That the prevailing prejudices in favour of the protective or restrictive system may be traced to the erroneous supposition that every importation of foreign commodities occasions a diminution or discouragement of our own productions to the same extent, whereas it may be clearly shown that although the particular description of production which could not stand against unrestrained foreign competition would be discouraged, yet, as no importation could be continued for any length of time without a corresponding exportation, direct or indirect, there would be an encouragement, for the purpose of that exportation, of some other production to which our situation might be better suited, thus affording at least an equal, and probably a greater, and certainly a more beneficial employment to our own capital and labour.
That, of the numerous protective and prohibitory duties of our commercial code, it may be proved, that while all operate as a very heavy tax on the community at large, very few are of any ultimate benefit to the classes in whose favour they were originally instituted, and none to the extent of the loss occasioned by them to other classes.
That, among the other evils of the restrictive or protective system, not the least is, that the artificial protection of one branch of industry, or source of production, against foreign competition, is set up as a ground of claim by other branches for similar protection, so that if the reasoning upon which these restrictive or prohibitory regulations are founded were followed out consistently, it would not stop short of excluding us from all foreign commerce whatsoever. And the same train of argument, which, with corresponding prohibitions and protective duties, should exclude us from foreign trade, might be brought forward to justify the re-enactment of restrictions upon the interchange of productions (unconnected with public revenue) among the kingdoms composing the union, or among the counties of the same kingdom.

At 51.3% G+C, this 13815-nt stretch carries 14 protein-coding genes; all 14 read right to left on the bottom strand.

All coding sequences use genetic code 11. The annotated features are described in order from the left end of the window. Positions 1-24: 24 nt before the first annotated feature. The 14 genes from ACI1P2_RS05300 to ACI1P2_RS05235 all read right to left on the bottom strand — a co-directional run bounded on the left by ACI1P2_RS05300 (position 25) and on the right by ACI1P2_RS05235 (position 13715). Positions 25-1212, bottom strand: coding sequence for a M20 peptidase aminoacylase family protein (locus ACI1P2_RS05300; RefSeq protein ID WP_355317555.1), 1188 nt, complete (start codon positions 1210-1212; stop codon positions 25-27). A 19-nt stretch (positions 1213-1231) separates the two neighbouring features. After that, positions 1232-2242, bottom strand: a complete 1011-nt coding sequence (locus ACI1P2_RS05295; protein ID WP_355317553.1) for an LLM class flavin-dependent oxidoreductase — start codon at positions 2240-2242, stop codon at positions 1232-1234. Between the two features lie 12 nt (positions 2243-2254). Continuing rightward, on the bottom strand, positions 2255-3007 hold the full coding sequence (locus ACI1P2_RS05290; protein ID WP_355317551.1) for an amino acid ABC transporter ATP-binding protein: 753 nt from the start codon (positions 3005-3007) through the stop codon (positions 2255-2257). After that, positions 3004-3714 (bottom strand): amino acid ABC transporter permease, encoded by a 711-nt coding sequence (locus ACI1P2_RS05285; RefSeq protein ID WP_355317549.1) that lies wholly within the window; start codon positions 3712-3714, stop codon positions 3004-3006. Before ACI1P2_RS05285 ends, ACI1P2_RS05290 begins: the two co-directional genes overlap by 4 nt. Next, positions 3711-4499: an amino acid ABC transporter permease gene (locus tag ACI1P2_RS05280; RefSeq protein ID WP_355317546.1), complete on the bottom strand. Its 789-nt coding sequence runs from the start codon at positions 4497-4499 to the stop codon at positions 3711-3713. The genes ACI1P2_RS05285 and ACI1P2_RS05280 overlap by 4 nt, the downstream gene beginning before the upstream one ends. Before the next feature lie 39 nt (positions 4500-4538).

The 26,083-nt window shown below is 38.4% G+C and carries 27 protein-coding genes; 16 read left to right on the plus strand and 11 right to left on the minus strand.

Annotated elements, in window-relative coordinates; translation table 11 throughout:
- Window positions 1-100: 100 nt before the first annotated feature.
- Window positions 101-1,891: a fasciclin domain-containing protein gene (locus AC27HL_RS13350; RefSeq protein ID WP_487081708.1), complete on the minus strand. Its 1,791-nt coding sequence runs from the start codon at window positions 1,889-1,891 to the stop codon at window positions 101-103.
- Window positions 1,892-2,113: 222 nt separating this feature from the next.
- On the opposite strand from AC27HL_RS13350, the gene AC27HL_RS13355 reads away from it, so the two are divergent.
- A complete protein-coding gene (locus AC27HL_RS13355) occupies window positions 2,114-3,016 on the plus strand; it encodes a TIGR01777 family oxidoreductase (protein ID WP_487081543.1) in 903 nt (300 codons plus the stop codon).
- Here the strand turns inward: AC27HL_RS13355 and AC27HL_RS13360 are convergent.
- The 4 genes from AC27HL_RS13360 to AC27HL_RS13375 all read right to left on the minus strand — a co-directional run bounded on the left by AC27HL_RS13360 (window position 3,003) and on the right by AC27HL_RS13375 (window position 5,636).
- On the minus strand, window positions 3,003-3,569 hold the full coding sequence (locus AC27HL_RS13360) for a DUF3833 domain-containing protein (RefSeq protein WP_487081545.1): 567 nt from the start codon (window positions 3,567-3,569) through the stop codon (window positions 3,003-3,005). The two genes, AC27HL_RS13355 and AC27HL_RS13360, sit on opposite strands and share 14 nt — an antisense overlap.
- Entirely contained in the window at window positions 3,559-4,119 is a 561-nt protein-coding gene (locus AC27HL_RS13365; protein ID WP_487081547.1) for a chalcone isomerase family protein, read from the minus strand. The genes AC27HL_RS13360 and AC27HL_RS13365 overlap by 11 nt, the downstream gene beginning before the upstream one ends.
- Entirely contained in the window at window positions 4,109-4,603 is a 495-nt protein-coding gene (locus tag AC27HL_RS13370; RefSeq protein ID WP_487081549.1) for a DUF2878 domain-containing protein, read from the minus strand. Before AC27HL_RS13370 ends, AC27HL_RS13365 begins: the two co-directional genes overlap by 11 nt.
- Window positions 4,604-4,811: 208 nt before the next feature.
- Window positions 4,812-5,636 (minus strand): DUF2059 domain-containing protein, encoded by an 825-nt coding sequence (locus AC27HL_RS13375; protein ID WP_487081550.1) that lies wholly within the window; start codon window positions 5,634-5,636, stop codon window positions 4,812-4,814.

That an investigation of the effects of the restrictive system, at this time, is peculiarly called for, as it may, in the
opinion of your petitioners, lead to a strong presumption that the distress which now so generally prevails is considerably aggravated by that system, and that some relief may be obtained by the earliest practicable removal of such of the restraints as may be shown to be most injurious to the capital and industry of the community, and to be attended with no compensating benefit to the public revenue.
That a declaration against the anti-commercial principles of our restrictive system is of the more importance at the present juncture inasmuch as, in several instances of recent occurrence, the merchants and manufacturers in foreign States have assailed their respective Governments with applications for further protective or prohibitory duties and regulations, urging the example and authority of this country, against which they are almost exclusively directed, as a sanction for the policy of such measures. And certainly, if the reasoning upon which our restrictions have been defended is worth anything, it will apply in behalf of the regulations of foreign States against us. They insist upon our superiority in capital and machinery, as we do upon their comparative exemption from taxation, and with equal foundation.